Hmm, this was an interesting little project.
Doro, (the sweet ‘n' lovely Dorothy), & the equally sweet, (!), Kris, also known as Gypsy, live in the same road as Ska Man's garage in bonny Basingstoke, Hampshire. This has become the hub of the Manky empire. Central sun to several orbiting lock-up garages, mainly cos it's in Ska man's back garden so has electrickery for welders & angle grinders & is within walking distance of Asda for regular cake supplies. Got to know Doro & Kris via the 100% Biker forum, (www.100-biker.co.uk), & through occasional visits to the garage by them on their GT750 Kwacka trike. Nice people.
So anyway, the very happy couple decided they wanted to marry, but neither of 'em being religious in any way, they decided to forego a church do in favour of a civil ceremony instead. After checking with the authorities they found they still needed to include mention of God in the service, which wasn't what they wanted. Solution? Write their own vows, create their own ceremony, invite close friends & hold it somewhere special. Not legally binding, but just as meaningful to them, which is all that matters isn't it. The venue was the recent NAB'D national rally, “You've been NAB'D 14” near Manchester. Both being into the whole mystical, historical thing, a medieval Scottish theme was chosen complete with kilts, swords & goblets of wine.
So what's that got to do with me then? Well I was lucky enough to be invited along as a guest. Much appreciated. Free ticket to the rally. Just have to bring along a wedding pressie. No problem. Three days before the event I eventually get around to reading their “Wedding Present” thread on the 100% forum. “We'd like guests to give something of themselves, a home-made gift to remind us of the giver”. Oooh, bugger!
Alright, don't panic -yet. Let's think about this. Something of the giver. O.K, they know me as the bloke in the garage, always up to his elbows in bits of bikes & grinding dust. We're all lifestyle bikers, living & breathing bikes, so obviously it should be bike related. They're going the Scottish route so something to tie in with that would be nice. What have we got then? A bit of ferreting about in the spares bins turns up an old Harley handlebar grip for my trike & a bar-end indicator, one of a pair bought cheap somewhere but never used. Aha! Inspiration! Right, a length of two inch by quarter inch flat steel strap, a little bit of one inch tube, a dirty great lump of quarter inch steel plate & a couple of old ring spanners from my tool chest. Perfect. The ideal wedding pressie.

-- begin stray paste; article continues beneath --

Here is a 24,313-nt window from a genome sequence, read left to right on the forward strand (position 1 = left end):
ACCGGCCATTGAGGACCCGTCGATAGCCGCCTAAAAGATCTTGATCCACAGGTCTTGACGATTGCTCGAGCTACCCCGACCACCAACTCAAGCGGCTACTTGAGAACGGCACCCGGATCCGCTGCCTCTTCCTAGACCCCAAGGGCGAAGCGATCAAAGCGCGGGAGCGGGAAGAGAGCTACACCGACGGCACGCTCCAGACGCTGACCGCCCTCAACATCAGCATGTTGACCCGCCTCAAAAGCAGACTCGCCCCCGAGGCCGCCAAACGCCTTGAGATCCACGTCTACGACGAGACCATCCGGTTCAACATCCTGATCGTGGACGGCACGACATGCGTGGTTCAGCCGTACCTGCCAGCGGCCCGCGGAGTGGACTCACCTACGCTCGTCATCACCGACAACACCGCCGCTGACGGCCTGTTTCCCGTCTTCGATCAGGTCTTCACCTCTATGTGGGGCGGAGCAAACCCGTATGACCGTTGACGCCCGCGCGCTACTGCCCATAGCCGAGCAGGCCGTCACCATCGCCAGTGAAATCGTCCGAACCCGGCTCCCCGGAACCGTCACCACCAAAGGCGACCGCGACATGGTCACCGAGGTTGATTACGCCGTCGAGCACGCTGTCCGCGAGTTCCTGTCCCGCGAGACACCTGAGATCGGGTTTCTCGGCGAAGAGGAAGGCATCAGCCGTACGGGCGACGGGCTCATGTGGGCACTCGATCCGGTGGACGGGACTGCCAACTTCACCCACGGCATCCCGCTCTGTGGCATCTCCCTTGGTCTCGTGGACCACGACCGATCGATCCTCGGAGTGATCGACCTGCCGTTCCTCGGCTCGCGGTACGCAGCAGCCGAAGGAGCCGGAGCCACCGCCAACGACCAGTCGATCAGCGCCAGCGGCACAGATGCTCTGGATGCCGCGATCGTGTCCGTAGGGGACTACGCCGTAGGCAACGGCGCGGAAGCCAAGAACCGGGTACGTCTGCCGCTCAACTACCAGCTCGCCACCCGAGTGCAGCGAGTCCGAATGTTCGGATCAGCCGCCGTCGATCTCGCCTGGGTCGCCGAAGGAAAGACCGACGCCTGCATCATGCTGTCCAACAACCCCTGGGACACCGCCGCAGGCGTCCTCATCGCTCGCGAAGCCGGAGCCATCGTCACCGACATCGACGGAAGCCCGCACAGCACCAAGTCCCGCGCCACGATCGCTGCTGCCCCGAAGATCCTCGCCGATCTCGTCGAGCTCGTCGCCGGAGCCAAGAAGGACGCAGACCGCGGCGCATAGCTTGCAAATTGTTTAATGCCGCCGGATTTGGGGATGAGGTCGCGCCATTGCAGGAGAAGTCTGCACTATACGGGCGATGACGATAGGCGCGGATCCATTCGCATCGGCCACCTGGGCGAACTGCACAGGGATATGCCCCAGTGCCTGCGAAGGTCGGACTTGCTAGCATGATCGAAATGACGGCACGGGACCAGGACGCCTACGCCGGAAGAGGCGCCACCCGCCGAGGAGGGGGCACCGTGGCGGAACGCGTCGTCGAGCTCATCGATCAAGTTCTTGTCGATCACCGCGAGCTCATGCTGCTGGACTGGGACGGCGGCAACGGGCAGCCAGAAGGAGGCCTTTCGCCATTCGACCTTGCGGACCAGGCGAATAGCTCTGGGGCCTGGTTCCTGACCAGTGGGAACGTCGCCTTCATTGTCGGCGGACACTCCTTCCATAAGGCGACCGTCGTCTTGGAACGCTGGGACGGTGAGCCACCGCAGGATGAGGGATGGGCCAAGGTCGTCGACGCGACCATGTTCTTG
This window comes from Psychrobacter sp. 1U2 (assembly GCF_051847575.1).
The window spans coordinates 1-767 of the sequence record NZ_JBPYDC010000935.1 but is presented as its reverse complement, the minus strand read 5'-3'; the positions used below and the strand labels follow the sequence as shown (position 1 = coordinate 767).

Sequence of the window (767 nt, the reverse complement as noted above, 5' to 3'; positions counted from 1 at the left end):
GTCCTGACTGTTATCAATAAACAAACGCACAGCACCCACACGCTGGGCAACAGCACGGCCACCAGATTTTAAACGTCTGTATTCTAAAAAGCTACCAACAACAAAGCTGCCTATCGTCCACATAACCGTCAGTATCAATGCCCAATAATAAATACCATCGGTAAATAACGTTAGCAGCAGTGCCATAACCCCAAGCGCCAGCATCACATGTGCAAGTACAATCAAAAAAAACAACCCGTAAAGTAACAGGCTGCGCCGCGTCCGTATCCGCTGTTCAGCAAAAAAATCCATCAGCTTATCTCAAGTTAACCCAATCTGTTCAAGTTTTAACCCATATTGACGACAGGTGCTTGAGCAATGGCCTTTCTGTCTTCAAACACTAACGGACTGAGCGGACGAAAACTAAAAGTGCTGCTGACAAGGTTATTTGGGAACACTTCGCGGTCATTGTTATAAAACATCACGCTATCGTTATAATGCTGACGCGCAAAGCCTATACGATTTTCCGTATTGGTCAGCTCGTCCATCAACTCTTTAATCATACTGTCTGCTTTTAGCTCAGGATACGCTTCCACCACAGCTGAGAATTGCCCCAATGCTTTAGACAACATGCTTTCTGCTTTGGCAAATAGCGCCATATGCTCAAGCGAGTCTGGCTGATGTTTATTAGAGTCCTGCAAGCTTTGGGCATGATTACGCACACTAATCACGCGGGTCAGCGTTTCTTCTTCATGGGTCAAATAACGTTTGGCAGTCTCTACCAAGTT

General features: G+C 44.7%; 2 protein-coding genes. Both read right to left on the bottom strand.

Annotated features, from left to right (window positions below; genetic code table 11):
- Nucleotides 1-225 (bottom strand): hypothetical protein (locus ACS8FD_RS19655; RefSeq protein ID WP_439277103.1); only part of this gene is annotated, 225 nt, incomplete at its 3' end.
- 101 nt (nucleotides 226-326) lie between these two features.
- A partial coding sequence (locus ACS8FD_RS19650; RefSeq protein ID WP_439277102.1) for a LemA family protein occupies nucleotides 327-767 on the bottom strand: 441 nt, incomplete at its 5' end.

Here we go then. Hacksaw off about a foot of flat bar. Cut a slot in one end of the one inch tube with the angle grinder, tap it onto the flat bit, weld together then clean up with the grinder & a hand file. Take a pair of perfectly good combination spanners, (19mm & three quarter inch for the truly pedantic), cut the ends off, notch 'em over the flat bar & weld in place.
Lookin' good! Cup of tea. O.K. Spend an hour with the grinder trying to cut a straight, even depth groove down either side of the flat, before giving up & taking it round to Doug, my friendly local engineer, who mills a perfect furrow in a matter of minutes for nothing. Top man.
While it's at this stage, wrap it in a carrier bag to avoid being swooped on by the local constabulary & nip into town. Hand it over to the very bemused guy in the local heel bar & have him engrave “Doro & Gypsy” with the date, on one side of the “blade” & “With love, Manky Monkey” on the other. Spend ages trying to explain what it is & what it's for before walking back to the garage.
Now we need a base. Using a white “Tippex” pen, mark out a nice “splodge” shape on the flat steel plate. Spend ages weighing up the sculpture so far & trying to decide how wide the base should be, before giving up & just going for it. My brother's got a plasma cutter that would've done this in seconds. I've got a hacksaw. With no teeth. Five & a half hours of sweating & cursing! Quarter inch plate. What was I thinking! Sherman tanks are made from lighter stuff than this!
Chain-drill & file a slot for the blade to sit in, weld together & hope it stands up without falling over with a clunk…Success! Dance a small celebratory jig around the garage & have another cup of tea. Wire brush everything off then spray with an aerosol of clear lacquer that happens to be on the shelf. This has taken me two afternoons of messing about. It's the night before the ceremony. Well, projects are traditionally finished at the last minute aren't they! The lacquer won't dry. Take it home to my flat, turn the central heating up full blast & pray.
Managed to swap my day off to attend the ceremony on the Saturday lunchtime, so get up early to check the lacquer. Thank Gawd for that, it's dry. Tap the rubber grip on & top off with the indicator to form a big jewelled hilt thingy. I'd planned to use a length of tartan ribbon to finish it off, but after perusing the selection in the local fabric shop -to amused looks from the shop girls, I decided it'd look more Bay City Rollers than BraveHeart so went for some red & silver braid instead. The ends were dipped in Araldite glue & set into a pair of old stainless dome nuts from the trike engine, (must remember to replace ‘em!), to stop them fraying & give them some weight. Wrap it simply yet tastefully around the hilt, throw the thing in a rucksack & jump on the bike.
Made it to the show in time, my shoulders aching from the weight of all that scrap metal. The ceremony was nicely done. Very moving. And the pressie? Yeah, I'm very relieved to say they liked it. It ended up on the 100% Biker stand where it produced several enquiries as to whether it was for sale or was a show trophy! It now sits in Kris & Doro's living room.
A long & happy life together guys.